One Cabbage Patch Kids urban legends included rumors that owners sending dolls to the manufacturer for repairs are issued death certificates.[15]

Timeline[edit]

  • 1978: The first "Little People Originals" were delivered by Xavier Roberts, who incorporated Original Appalachian Artworks, Inc.
  • 1981: There was coverage of the dolls' popularity in Newsweek, The Wall Street Journal, and Atlanta Weekly.
  • 1982: Original Appalachian Artworks, Inc. signed a long term licensing agreement with Coleco Industries to produce the dolls in August 1982.
  • 1983: Cabbage Patch Kids were introduced with great fanfare at the International Toy Fair in NYC. By October, riots were occurring in stores around the country. The dolls made the cover of Newsweek before Christmas and stories of their success were heralded around the world.
  • 1984: Sales for Cabbage Patch Kids branded products, from toys to children's apparel, came close to the record setting $2 billion mark. The CPK record produced by the Chapin Brothers for Parker Brothers' music went Gold and Platinum.
  • 1985: Cabbage Patch Kids low-sugar breakfast cereal and real children's character art diapers were introduced. The Cabbage Patch Kids Christmas Special was number one in its time slot on ABC.
  • 1986: The first talking Cabbage Patch Kids.
  • 1988: Coleco Industries, filed for bankruptcy, but dolls continued to be made, with the licensing rights being granted to Hasbro Industries and later to Mattel.
  • 1992: Cabbage Patch Kids were named the official mascot of the 1992 US Olympic team and members of the team were given their own dolls to take to the games.
  • 1996: The Cabbage Patch Snacktime Kids were released.
  • 1999: Popular vote[ambiguous] selected the dolls as one of the 15 commemorative US postage stamps representing the 1980s.
  • 2008: All US Presidential and Vice Presidential Candidates had their own Cabbage Patch Kids. Barack Obama was depicted with a blue suit. John McCain was depicted in a suit with grey hair. Joe Biden was also depicted in a suit with his hair slicked up. Sarah Palin was depicted in a trademark suit and skirt with high heeled pumps. Also, Palin's signature hair and eyeglasses were featured.[16]

References[edit]

  1. ^ Tong, Judy (2002-12-08). "UPDATE: XAVIER ROBERTS; Bigger Kids In the Garden". The New York Times. Retrieved 2010-08-07.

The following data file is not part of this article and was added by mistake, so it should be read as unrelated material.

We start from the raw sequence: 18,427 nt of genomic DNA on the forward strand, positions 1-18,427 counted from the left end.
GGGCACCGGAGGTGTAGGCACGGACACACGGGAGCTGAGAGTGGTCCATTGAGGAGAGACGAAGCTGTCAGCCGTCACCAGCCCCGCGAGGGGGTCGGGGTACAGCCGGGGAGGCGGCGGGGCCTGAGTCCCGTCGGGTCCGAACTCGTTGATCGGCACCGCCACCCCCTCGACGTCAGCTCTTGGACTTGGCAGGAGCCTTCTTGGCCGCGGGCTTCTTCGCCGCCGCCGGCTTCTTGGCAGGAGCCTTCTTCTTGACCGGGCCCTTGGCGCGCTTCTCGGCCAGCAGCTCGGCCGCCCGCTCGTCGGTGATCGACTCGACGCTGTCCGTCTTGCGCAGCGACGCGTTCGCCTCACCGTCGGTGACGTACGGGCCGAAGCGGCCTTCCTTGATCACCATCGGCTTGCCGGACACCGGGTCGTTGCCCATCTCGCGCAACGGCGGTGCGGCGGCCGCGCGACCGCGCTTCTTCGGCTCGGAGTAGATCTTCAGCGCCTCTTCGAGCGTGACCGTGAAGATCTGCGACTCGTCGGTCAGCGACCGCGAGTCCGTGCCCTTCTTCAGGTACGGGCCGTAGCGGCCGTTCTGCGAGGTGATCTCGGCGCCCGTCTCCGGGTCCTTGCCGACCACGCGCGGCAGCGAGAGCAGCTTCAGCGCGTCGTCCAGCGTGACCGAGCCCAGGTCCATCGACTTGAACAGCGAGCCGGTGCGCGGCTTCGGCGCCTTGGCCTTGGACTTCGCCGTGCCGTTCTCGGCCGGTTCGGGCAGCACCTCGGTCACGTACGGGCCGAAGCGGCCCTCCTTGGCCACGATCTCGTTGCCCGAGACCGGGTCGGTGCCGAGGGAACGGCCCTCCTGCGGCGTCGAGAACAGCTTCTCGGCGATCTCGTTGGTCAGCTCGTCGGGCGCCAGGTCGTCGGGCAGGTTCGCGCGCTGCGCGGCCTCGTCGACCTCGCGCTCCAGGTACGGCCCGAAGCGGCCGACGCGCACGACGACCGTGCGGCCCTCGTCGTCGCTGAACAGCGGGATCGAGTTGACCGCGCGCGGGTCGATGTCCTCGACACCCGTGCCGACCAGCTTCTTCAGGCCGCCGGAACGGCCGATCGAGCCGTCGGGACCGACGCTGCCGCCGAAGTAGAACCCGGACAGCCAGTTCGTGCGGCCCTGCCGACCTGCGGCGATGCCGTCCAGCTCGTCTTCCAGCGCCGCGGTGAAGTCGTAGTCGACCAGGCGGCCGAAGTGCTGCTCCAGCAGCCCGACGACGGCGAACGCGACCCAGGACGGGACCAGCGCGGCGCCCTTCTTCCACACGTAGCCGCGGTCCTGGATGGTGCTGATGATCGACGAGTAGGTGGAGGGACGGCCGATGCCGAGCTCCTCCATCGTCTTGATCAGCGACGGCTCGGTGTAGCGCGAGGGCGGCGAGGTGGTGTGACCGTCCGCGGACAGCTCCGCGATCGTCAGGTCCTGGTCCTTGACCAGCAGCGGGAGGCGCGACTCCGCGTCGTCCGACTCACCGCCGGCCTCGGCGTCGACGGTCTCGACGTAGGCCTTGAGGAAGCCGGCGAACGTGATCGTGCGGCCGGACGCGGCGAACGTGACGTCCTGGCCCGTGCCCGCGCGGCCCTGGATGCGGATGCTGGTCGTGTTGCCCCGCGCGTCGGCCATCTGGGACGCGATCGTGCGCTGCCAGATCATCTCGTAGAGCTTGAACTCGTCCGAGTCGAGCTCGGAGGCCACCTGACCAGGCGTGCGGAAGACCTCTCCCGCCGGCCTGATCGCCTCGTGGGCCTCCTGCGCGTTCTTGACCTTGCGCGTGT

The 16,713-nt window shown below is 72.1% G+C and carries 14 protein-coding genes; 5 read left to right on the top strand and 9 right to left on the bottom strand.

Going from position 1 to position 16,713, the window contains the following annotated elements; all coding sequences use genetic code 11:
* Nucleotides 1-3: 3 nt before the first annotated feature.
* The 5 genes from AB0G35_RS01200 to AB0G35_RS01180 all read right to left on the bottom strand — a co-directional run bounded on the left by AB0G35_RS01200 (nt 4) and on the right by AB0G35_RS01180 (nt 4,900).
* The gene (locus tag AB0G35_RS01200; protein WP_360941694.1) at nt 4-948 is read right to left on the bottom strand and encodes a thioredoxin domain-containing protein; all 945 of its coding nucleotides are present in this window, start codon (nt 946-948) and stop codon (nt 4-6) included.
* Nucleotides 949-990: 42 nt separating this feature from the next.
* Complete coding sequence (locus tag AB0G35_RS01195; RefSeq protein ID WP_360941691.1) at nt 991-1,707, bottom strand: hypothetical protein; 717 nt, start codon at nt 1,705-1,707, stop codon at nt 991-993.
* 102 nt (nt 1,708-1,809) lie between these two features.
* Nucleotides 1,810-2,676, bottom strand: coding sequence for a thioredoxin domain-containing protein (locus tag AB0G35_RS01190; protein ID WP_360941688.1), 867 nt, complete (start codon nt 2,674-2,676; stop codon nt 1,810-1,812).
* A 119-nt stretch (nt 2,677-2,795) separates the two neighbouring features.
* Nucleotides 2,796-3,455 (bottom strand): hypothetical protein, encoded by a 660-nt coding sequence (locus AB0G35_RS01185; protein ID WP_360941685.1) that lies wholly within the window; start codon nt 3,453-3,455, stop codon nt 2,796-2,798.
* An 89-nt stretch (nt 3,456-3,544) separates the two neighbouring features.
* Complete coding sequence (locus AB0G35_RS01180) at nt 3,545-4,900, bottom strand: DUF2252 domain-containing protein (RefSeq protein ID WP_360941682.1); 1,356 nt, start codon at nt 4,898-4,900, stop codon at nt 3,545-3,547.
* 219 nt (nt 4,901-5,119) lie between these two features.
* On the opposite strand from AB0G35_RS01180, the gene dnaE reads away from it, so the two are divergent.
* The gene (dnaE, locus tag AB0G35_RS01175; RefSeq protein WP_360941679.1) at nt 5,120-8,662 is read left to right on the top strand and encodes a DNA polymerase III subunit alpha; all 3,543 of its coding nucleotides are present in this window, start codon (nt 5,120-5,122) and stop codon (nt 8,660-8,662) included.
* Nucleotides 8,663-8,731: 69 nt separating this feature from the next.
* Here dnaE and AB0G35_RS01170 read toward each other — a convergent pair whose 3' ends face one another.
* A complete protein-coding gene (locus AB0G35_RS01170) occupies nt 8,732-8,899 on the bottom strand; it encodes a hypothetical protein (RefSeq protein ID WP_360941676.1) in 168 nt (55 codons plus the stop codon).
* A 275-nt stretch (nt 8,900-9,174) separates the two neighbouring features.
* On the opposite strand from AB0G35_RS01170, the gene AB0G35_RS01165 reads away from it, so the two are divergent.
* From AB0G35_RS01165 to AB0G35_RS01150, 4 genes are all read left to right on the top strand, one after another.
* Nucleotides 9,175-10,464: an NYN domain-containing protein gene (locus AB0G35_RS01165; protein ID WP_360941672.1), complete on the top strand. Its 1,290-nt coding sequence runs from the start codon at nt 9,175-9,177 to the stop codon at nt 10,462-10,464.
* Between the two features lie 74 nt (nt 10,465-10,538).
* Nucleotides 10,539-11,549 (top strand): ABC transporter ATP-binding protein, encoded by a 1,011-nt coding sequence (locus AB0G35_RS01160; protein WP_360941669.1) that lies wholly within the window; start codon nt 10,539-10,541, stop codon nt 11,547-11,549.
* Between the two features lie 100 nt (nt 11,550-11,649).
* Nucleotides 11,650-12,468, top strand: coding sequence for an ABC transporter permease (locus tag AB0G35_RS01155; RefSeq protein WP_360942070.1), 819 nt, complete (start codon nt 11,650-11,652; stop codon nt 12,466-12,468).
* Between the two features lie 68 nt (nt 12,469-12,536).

2. ^ "Our History". Babyland General Hospital. Archived from the original on February 18, 2008. Retrieved February 22, 2008. 
  3. ^ "Top 10 Toy Crazes". Time. 2009-12-14. Retrieved 2010-03-03. 
  4. ^ "Cleveland's Cabbage Patch Kids turn 25". AccessNorthGA.com. 2008-09-07. Retrieved 2010-08-07. 
  5. ^ "Cabbage Patch Doll Maker Is Bankrupt". Los Angeles Times. 1988-07-12. Retrieved 2013-11-12. 
  6. ^ DeMott, John S.; Bureaus, Other; Byrnes, Rosemary (1984-12-10). "Booming Sales in Toyland". Time. Retrieved 2010-03-03. 
  7. ^ "TOYS: Trouble in the Cabbage Patch". Time. 1988-05-16. Retrieved 2010-03-03. 
  8. ^ http://mycpkcollection.weebly.com/cpk-info.html
  9. ^ http://kidscreen.com/2015/02/10/wicked-cool-toys-adopts-cabbage-patch-kids/
  10. ^ The Handcraft Revival in Southern Appalachia, 1930-1990". University of Tennessee Press, 1991
  11. ^ "Copyrights: Trouble in the Garbage Pail". Time. 1986-03-17. Retrieved 2010-03-03. 
  12. ^ "AROUND THE NATION; Judge Rules in Case Of Garbage Pail Kids". The New York Times. 1986-08-30. Retrieved 2010-08-07. 
  13. ^ "$40 Refund Is Offered for Hair-Eating Dolls". The New York Times. 1997-01-07. Retrieved 2010-08-07. 
  14. ^ "Mattel and the U.S. Consumer Product Safety Commission Announce Voluntary Refund Program for Cabbage Patch Kids & Snacktime Kids Dolls". United States Consumer Product Safety Commission. 1997-01-06. Retrieved February 22, 2008. 
  15. ^ Urban Legends Reference Pages: Cabbage Patch Dolls
  16. ^ "Sarah Palin becomes a Cabbage Patch Kid". MSNBC. Retrieved 2010-03-03. 

Further reading[edit]

External links[edit]